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RE: st: Does Blasnik's Law apply to -use-?


From   "Newson, Roger B" <r.newson@imperial.ac.uk>
To   <statalist@hsphsun2.harvard.edu>
Subject   RE: st: Does Blasnik's Law apply to -use-?
Date   Tue, 18 Sep 2007 22:13:05 +0100

My query at the UK Stata User Meeting about the "_prefix suite of
commands" was limited strictly to commands for which help is accessible
by typing in Stata

whelp _prefix

which (at least on my Stata 9) will cause Stata to open an on-line help
window for a set of commands, which seem to be used internally by
StataCorp for implementing prefixes, such as -bootstrap-, -jackknife-,
-permute-, -nestreg-, -rolling-, -simulate-, -statsby-, -stepwise-, and
-svy-. This query was not intended to apply to all commands whose name
starts with "_".

As I understood it, Vince's warning was that non-StataCorp users who get
deeply involved with the commands described by typing

whelp _prefix

do so at their own risk, as these commands may be revised internally by
StataCorp without non-StataCorp users even being warned, never mind
being consulted. The reason for this (as I understood it) is that there
are complicated rules constraining what prefixes may appear before or
after what other prefixes. If a user invents a new prefix, then
StataCorp cannot be expected to maintain its existing prefixes so that
the new prefix will always interact with all the other prefixes as the
user would like. (Vince might like to correct me if I am wrong.)

I hope this helps.

Best wishes

Roger


Roger Newson
Lecturer in Medical Statistics
Respiratory Epidemiology and Public Health Group
National Heart and Lung Institute
Imperial College London
Royal Brompton campus
Room 33, Emmanuel Kaye Building
1B Manresa Road
London SW3 6LR
UNITED KINGDOM
Tel: +44 (0)20 7352 8121 ext 3381
Fax: +44 (0)20 7351 8322
Email: r.newson@imperial.ac.uk 
Web page: www.imperial.ac.uk/nhli/r.newson/
Departmental Web page:
http://www1.imperial.ac.uk/medicine/about/divisions/nhli/respiration/pop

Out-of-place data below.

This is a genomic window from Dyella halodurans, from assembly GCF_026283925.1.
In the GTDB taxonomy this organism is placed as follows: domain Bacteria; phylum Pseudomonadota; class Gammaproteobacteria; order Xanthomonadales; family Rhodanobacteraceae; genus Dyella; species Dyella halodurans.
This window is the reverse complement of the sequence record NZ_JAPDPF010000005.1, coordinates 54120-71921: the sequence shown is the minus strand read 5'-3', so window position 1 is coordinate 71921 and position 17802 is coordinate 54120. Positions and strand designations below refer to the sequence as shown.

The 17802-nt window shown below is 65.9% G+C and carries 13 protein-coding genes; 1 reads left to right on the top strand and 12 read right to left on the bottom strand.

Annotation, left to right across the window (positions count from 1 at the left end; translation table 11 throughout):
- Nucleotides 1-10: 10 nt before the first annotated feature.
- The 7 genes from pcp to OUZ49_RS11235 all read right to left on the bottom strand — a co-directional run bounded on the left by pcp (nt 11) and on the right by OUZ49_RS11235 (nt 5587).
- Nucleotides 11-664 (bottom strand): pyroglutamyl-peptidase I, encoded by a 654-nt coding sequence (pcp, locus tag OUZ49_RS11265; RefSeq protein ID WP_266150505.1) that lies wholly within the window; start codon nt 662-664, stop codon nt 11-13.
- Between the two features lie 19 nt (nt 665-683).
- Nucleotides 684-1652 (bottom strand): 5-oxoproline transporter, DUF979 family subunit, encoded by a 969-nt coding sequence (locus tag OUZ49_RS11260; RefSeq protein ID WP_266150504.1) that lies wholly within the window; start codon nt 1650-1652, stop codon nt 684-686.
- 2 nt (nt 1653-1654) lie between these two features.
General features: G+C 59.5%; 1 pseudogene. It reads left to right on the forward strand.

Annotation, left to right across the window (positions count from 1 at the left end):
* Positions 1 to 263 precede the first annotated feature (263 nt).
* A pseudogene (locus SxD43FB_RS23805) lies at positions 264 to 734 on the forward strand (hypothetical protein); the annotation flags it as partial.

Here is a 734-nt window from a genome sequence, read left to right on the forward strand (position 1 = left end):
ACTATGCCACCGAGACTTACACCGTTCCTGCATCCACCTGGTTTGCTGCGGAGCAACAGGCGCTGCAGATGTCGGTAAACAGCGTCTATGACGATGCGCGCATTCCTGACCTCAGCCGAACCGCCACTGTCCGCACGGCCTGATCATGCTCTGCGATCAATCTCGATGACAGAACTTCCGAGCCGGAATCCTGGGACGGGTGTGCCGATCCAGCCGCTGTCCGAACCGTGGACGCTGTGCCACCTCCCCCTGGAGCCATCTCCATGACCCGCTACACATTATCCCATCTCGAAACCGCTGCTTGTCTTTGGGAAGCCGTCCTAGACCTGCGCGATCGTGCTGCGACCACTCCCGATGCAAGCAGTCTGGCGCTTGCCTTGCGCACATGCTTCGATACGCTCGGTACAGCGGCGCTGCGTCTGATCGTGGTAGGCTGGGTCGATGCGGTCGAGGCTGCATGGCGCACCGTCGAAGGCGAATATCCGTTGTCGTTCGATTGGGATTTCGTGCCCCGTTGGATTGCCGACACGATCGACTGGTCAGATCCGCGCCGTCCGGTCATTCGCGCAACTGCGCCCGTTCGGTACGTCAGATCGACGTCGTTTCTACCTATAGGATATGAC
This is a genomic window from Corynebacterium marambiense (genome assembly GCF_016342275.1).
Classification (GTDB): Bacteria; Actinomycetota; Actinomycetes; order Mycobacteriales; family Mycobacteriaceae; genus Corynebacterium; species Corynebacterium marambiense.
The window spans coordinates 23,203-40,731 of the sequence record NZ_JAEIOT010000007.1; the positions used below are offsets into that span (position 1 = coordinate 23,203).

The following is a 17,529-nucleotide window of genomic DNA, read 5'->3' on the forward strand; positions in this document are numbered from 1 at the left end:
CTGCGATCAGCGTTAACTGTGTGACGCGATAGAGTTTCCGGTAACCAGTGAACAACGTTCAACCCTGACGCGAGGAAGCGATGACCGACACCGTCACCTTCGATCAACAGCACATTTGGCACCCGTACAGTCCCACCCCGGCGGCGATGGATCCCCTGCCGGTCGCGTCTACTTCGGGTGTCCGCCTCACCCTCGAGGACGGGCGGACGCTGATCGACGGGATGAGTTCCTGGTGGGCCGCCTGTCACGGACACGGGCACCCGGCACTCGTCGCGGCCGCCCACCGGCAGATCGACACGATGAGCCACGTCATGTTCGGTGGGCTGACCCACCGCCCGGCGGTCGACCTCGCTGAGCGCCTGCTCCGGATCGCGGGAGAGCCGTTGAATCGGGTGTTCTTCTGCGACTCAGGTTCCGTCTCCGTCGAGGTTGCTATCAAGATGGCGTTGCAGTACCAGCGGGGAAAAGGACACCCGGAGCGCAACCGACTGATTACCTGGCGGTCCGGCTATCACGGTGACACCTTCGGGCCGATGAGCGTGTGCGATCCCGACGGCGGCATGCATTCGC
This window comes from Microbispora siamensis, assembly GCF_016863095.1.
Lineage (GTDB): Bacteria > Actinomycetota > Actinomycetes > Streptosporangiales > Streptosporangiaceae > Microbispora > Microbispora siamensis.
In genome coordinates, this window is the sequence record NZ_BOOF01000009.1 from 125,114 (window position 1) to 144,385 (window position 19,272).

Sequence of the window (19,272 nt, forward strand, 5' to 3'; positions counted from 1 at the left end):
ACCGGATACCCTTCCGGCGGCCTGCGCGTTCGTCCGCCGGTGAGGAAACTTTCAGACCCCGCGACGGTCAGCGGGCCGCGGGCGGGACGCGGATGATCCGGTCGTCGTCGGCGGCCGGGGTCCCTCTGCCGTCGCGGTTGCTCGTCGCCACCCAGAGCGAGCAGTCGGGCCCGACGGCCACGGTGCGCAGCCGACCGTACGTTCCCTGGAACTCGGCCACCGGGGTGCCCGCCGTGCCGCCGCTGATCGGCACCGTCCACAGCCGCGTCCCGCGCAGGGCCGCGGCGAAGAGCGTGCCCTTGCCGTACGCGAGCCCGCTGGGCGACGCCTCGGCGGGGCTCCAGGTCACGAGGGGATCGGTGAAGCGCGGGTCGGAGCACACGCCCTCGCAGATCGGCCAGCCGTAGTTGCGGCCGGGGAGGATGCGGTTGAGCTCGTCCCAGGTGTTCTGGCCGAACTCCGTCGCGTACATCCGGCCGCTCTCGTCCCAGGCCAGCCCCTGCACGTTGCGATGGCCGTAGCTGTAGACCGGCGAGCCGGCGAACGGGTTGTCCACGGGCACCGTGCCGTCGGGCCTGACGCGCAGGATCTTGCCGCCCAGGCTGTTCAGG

genetics/reph/

Opinions expressed are those of the author, not of the institution.

-----Original Message-----
From: owner-statalist@hsphsun2.harvard.edu
[mailto:owner-statalist@hsphsun2.harvard.edu] On Behalf Of Sergiy
Radyakin
Sent: 18 September 2007 17:55
To: statalist@hsphsun2.harvard.edu
Subject: Re: st: Does Blasnik's Law apply to -use-?

Hello Roger,

could you please summarize what was the warning about? And, in
particular, whether it relates to "_prefix"-commands or to "_"-prefix
commands (where  "_prefix_expand" would be an example of the former
and "_regress" an example of the latter).

Though the help for the "_prefix"-commands seems to be interesting, I
find it more exciting to learn about the commands which are not only
not documented, they are not even mentioned anywhere, not even in the
internet (google currently returns 0 links). Does anyone has an idea
of how the "_xt..." commands work? I mean these:

_xtarm
_xtmka
_xtmkz
_xtzw
_xtwhw
_xta2

Does anyone has a complete list of _all Stata commands and is willing
to present it to the community?

Thank you,
   Sergiy





On 9/16/07, Newson, Roger B <r.newson@imperial.ac.uk> wrote:
> Thanks to David Elliot, Mike Blasnik and David Airey for their very
> helpful and detailed replies to my query. These shall be used to
inform
> the first Stata 10 update to -parmby-, when I have Stata 10.
>
> And thanks also to Vince Wiggins, who warned me (during the 13th UK
> Stata User Meeting last week) of the dangers of ordinary users trying
to
> get too deep into the undocumented _prefix suite of commands, used
> internally by StataCorp for -statsby- and other prefixes. (In Stata,
> type
>
> whelp _prefix
>
> to find out more about these.)
>
> Best wishes
>
> Roger
>
>
> Roger Newson
> Lecturer in Medical Statistics
> Respiratory Epidemiology and Public Health Group
> National Heart and Lung Institute
> Imperial College London
> Royal Brompton campus
> Room 33, Emmanuel Kaye Building
> 1B Manresa Road
> London SW3 6LR
> UNITED KINGDOM
> Tel: +44 (0)20 7352 8121 ext 3381
> Fax: +44 (0)20 7351 8322
> Email: r.newson@imperial.ac.uk
> Web page: www.imperial.ac.uk/nhli/r.newson/